Stressing the close bonds and shared interests between the two nations, Gen. Dunford met with Israel’s leadership to discuss the security challenges both countries face together.
In Israel on Sunday, the top US military officer Marine Gen. Joseph Dunford, chairman of the Joint Chiefs of Staff, pledged further military cooperation with the Jewish State in meetings with the country’s leaders, amid increasing Israeli worries about Iranian involvement in the Syrian civil war.
Dunford met with Israeli Prime Minister Benjamin Netanyahu and they acknowledged that while the US and Israel differ on the Iran nuclear agreement, the two nations must also deal with nefarious Iranian activities in the region. The seven-nation nuclear pact formally took effect Sunday, and could eventually provide Iran relief from international sanctions in exchange for restricting its nuclear program, which Israel fears Iran will exploit to broaden its regional influence and fuel its global terror network.
“There’s no shortage of challenges, and I think that there’s common agreement that we have to stop this aggression in the region, but specifically the aggression that is aimed at Israel,” Netanyahu said at the start of the meeting. “There’s a lot to talk about — how to bolster our common security interests and Israel’s ability to defend itself, by itself, against these and other threats.”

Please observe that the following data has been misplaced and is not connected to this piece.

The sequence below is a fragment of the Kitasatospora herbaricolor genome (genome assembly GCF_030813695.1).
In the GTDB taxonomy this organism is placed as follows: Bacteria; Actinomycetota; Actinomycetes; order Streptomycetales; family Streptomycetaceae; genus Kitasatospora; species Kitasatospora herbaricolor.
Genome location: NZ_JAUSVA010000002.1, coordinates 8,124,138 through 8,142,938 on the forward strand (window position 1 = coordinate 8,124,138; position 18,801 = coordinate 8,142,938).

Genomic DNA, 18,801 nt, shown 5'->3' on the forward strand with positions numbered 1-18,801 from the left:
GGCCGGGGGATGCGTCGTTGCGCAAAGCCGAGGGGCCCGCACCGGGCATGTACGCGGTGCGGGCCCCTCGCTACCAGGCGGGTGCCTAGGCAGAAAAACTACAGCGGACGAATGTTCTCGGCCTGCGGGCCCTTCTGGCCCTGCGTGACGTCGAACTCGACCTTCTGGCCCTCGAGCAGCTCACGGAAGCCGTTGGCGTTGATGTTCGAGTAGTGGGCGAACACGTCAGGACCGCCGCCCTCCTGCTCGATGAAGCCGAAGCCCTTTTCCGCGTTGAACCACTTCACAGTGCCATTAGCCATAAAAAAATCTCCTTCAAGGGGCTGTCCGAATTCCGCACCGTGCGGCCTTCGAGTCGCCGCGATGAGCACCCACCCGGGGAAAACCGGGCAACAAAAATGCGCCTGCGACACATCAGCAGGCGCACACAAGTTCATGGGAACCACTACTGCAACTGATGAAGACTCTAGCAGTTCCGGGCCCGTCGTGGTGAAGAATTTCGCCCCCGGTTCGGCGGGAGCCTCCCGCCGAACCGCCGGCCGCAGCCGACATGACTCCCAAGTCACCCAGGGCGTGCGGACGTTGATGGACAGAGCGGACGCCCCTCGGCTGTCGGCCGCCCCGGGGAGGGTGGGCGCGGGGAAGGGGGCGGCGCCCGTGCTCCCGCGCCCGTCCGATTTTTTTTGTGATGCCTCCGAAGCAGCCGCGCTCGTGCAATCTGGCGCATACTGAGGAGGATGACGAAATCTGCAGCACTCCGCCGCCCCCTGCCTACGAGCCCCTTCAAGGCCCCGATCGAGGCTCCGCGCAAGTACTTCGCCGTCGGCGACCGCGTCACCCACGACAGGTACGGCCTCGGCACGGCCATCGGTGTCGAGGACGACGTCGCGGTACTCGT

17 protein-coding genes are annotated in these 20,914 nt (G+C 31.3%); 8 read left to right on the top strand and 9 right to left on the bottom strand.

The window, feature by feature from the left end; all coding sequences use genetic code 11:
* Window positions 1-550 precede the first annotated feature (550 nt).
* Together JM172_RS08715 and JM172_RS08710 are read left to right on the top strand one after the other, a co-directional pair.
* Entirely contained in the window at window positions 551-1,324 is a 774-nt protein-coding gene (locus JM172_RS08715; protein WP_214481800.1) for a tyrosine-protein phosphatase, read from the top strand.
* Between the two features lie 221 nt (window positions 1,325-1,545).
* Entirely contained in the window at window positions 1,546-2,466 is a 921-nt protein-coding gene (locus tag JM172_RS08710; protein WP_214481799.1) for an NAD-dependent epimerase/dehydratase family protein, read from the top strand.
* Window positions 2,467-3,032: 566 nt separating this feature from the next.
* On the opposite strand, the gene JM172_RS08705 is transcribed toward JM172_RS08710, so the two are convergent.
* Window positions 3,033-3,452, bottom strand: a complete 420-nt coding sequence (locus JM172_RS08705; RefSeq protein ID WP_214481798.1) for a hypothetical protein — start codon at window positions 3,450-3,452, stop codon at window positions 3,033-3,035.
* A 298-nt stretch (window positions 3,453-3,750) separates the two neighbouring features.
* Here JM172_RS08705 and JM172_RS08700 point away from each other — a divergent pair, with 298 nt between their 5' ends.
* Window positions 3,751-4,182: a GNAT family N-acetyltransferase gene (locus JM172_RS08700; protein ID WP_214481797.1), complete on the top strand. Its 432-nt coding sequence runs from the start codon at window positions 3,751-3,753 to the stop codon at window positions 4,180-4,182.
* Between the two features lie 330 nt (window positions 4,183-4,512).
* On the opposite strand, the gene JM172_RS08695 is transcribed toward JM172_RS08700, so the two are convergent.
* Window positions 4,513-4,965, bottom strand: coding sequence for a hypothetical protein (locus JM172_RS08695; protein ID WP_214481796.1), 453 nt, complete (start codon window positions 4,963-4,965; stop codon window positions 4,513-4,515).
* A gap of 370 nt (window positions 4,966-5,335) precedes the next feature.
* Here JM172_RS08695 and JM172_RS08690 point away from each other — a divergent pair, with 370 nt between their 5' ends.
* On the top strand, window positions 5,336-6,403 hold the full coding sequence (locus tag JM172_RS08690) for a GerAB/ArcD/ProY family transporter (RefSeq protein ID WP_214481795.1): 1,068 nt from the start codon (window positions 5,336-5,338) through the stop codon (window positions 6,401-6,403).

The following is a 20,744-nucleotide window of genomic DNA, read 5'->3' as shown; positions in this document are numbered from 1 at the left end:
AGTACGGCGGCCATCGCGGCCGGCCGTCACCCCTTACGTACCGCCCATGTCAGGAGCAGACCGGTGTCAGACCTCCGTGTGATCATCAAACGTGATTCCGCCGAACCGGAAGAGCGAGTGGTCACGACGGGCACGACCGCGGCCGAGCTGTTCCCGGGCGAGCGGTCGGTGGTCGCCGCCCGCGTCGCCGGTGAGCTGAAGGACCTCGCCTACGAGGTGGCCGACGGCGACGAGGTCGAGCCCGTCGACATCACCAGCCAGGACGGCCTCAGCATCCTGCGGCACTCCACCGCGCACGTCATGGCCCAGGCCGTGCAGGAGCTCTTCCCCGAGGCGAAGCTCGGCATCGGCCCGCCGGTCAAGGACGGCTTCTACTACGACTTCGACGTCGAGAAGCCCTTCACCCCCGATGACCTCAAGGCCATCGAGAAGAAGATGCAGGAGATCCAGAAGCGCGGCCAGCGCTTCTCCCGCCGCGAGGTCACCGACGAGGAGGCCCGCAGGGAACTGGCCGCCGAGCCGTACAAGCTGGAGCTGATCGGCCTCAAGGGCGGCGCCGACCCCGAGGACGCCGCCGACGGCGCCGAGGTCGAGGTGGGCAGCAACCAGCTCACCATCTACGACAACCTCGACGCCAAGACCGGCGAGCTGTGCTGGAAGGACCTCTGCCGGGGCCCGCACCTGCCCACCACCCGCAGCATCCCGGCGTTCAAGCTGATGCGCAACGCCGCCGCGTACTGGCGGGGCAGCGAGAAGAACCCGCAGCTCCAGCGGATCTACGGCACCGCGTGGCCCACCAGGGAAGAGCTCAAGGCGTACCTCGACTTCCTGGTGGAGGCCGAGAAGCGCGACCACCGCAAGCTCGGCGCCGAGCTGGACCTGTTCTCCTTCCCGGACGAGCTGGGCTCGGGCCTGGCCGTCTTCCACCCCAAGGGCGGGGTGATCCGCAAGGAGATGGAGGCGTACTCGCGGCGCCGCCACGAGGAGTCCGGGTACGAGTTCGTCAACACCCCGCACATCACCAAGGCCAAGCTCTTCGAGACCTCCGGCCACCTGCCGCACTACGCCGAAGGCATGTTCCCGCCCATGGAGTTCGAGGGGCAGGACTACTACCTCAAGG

“The visit continues a steady exchange of dialogue and cooperation between the military leaders of both nations in what has been a strong and enduring partnership,” the US embassy stated.
Dunford, who took over as chairman on October 1, is on his first overseas trip as chairman. He said he made Israel his first stop, reflecting the important relationship the US has with the Israelis.
“I’m confident that the solution to those challenges is our cooperation and that’s what I’m committed to, and that’s why I’m here today,” Dunford said as the meeting with Netanyahu started.
During his two days in Israel, Dunford met with Lt. Gen. Gadi Eizenkot, the commander-in-chief of the Israel Defense Forces at the IDF headquarters in Tel Aviv, and with Defense Minister Moshe Ya’alon and other military leaders.
During the meeting with Ya’alon, the two men briefly mentioned the expected discussions about a military aid package for Israel. Hicks said the subject came up “in passing” and that additional talks are forthcoming.
The discussions had been sidelined by the disagreement over the Iran deal. But in August, President Barack Obama indicated that conversations would “move rapidly” and would include next-generation missile defense programs.
Dunford’s visit to Israel coincided with the recent spike in Palestinian violence and terrorism around the country, including a terror attack at a southern bus station Sunday when an Arab armed with a gun and knife opened fire, killing an Israeli soldier and wounding 10 others. The terrorist was shot and killed.
The Israeli Air Force (IAF) and the US Air Force on Monday commenced on the “Blue Flag” joint exercise.
By: AP and United with Israel Staff